Clinging to past regrets can be a rejection of the very meaning of repentance
Transformation is not something that happens in an instant, but is a journey towards holiness, and as long as we look to the future with hope, transformation of the heart continues, and our past becomes but a fading memory.
There are many people who cling to memories of past sins, holding on to guilt and shame, reliving things long ago confessed, as though they happened yesterday. They struggle with regrets, often revisiting shame as though they were archeologists, digging for historical artifacts that must be preserved.
Such is not the case with God, for His interest is not in our past, but in our future. Confessed sins are counted as nothing, for God looks with interest on the transformed heart that has been made anew, with contrition. God looks to our future, for His loving mercy is upon the man who has confessed his sin, and that sin is counted as nothing. God is interested in what we are doing with our future, and as a loving Father takes pleasure in the steps we take in our journey towards Him.
For us to look back is to reject the very role of confession, for if we cling to past regrets, we are rejecting the very meaning of repentance, which means a change of heart and taking a direction that is all about the future.
Love in Christ,
Friday January 11, 2019 / December 29, 2018
33rd Week after Pentecost. Tone seven.
The 14,000 Infants (Holy Innocents) slain by Herod at Bethlehem (1st c.).
Venerable Marcellus, abbot of the monastery of the Unsleeping Ones (485).
St.Basiliscus the Hesychast of Siberia (1824).
New Hieromartyr Theodosius priests (1938).
Virgin-martyrs Natalia, Natalia, Eudokia, Anna, Matrona, Barbara, Anna, Eudokia, Ephrosia, Agrippina and Natalia (1942).
Venerable Mark the Grave-digger of the Kiev Caves (11th c.).
Sts. Theophilus and John of the Kiev Caves (11th-12th c.).
Venerable Theophilus of Luga and Omutch (1412).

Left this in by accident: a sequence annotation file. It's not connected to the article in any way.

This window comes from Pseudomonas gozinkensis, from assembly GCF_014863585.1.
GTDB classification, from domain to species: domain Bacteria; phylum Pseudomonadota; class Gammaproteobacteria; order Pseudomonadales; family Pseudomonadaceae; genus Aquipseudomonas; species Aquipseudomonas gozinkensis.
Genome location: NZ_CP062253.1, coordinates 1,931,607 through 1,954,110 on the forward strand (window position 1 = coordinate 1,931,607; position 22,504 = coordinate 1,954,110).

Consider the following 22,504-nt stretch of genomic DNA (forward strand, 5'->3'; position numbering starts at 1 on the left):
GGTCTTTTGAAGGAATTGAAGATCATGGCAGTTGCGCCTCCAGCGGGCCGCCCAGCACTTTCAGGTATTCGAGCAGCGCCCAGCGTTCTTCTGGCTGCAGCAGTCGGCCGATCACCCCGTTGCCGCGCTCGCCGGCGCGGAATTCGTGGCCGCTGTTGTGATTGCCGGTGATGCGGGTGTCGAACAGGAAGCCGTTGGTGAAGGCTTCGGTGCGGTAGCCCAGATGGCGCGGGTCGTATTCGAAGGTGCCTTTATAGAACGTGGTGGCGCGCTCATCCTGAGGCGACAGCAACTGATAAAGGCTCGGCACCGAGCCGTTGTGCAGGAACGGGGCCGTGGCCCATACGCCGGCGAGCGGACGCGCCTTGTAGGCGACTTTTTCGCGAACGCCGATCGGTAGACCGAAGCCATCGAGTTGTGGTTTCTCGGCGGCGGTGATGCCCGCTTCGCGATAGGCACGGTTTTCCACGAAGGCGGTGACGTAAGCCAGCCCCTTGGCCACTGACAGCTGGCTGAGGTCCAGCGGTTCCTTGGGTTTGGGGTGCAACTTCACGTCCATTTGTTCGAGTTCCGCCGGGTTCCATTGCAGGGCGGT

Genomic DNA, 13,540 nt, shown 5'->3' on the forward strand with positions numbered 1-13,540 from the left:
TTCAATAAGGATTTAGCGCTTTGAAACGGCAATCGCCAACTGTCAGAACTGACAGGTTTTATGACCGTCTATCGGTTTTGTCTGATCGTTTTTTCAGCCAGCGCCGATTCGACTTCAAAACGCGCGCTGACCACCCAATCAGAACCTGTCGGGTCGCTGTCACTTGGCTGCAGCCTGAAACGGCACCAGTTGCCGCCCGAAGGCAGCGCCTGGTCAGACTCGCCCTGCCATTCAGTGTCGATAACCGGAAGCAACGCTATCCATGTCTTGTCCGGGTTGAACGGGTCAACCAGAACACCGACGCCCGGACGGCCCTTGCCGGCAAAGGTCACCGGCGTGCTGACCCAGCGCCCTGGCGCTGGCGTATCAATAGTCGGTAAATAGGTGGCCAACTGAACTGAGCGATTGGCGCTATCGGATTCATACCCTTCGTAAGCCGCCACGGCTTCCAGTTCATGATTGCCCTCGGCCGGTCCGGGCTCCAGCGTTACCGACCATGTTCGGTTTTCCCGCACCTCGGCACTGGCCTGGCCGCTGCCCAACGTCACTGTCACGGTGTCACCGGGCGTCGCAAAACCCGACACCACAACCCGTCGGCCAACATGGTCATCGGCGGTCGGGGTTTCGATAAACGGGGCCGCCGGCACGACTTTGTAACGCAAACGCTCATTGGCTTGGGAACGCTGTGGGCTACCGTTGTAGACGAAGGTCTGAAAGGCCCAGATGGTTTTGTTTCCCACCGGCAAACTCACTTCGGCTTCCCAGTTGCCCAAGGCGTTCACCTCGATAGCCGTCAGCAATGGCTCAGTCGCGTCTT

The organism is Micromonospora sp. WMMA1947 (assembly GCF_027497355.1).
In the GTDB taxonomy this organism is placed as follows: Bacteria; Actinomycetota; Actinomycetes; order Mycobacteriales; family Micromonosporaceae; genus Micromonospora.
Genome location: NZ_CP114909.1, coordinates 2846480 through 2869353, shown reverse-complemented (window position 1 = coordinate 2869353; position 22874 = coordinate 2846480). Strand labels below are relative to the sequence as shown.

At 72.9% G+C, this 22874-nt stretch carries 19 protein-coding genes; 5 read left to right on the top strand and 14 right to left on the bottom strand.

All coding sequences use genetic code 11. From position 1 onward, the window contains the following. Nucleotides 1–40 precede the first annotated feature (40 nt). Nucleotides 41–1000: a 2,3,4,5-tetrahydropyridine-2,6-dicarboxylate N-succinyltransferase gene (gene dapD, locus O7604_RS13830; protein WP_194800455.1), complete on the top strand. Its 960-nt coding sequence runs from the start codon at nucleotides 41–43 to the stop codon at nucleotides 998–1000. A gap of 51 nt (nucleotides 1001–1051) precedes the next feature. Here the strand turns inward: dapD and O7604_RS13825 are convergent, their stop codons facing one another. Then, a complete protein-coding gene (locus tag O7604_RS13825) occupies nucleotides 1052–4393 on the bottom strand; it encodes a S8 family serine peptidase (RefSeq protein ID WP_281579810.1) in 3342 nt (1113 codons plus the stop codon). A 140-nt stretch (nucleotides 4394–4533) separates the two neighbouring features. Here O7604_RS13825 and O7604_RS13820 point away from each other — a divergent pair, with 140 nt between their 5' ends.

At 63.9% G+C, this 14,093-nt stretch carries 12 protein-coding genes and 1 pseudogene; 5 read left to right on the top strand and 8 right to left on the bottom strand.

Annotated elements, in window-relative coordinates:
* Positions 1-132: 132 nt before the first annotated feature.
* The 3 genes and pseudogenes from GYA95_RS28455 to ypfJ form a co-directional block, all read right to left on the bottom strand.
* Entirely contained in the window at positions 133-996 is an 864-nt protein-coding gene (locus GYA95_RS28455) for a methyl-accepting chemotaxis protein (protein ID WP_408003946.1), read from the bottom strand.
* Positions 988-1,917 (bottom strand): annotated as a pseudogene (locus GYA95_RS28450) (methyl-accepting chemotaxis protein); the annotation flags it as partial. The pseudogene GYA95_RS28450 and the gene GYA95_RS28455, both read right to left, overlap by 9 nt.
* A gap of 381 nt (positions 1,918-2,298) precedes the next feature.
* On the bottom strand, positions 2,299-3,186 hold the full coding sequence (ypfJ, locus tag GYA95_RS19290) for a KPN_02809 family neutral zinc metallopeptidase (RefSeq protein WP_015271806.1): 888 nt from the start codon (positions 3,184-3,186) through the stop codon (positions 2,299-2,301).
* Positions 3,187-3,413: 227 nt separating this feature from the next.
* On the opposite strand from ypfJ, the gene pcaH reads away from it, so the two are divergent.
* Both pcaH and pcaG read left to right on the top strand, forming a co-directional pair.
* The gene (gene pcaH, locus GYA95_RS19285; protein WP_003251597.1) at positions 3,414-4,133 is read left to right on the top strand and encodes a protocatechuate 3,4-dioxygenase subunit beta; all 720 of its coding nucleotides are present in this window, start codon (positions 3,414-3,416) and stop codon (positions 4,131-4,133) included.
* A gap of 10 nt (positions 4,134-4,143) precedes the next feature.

Venerable Laurence of Chernigov (1950).
Venerable Thaddeus, confessor, of the Studion (818).
Venerable Benjamin, monk, of Nitria in Egypt (392).
Venerable Athenodorus, disciple of St. Pachomius the Great (4th c.).
St. George, bishop of Nicomedia (9th c.).
St. Trophimus, first bishop of Aries (3rd c.).
Commemoration of all Orthodox Christians who died from hunger, thirst, the sword, and freezing.
The Scripture Readings
2 Peter 1:1-10
Greeting the Faithful
1 Simon Peter, a bondservant and apostle of Jesus Christ,
To those who have obtained like precious faith with us by the righteousness of our God and Savior Jesus Christ:
2 Grace and peace be multiplied to you in the knowledge of God and of Jesus our Lord, 3 as His divine power has given to us all things that pertain to life and godliness, through the knowledge of Him who called us by glory and virtue, 4 by which have been given to us exceedingly great and precious promises, that through these you may be partakers of the divine nature, having escaped the corruption that is in the world through lust.
Fruitful Growth in the Faith
5 But also for this very reason, giving all diligence, add to your faith virtue, to virtue knowledge, 6 to knowledge self-control, to self-control perseverance, to perseverance godliness, 7 to godliness brotherly kindness, and to brotherly kindness love. 8 For if these things are yours and abound, you will be neither barren nor unfruitful in the knowledge of our Lord Jesus Christ. 9 For he who lacks these things is shortsighted, even to blindness, and has forgotten that he was cleansed from his old sins.
10 Therefore, brethren, be even more diligent to make your call and election sure, for if you do these things you will never stumble;
The Parable of the Wicked Vinedressers
12 Then He began to speak to them in parables: “A man planted a vineyard and set a hedge around it, dug a place for the wine vat and built a tower. And he leased it to vinedressers and went into a far country. 2 Now at vintage-time he sent a servant to the vinedressers, that he might receive some of the fruit of the vineyard from the vinedressers. 3 And they took him and beat him and sent him away empty-handed. 4 Again he sent them another servant, and at him they threw stones, wounded him in the head, and sent him away shamefully treated. 5 And again he sent another, and him they killed; and many others, beating some and killing some.6 Therefore still having one son, his beloved, he also sent him to them last, saying, ‘They will respect my son.’ 7 But those vinedressers said among themselves, ‘This is the heir. Come, let us kill him, and the inheritance will be ours.’ 8 So they took him andkilled him and cast him out of the vineyard.
9 “Therefore what will the owner of the vineyard do? He will come and destroy the vinedressers, and give the vineyard to others.10 Have you not even read this Scripture:
‘The stone which the builders rejected
Has become the chief cornerstone.
11 This was the Lord’s doing,
And it is marvelous in our eyes’?”
12 And they sought to lay hands on Him, but feared the multitude, for they knew He had spoken the parable against them. So they left Him and went away.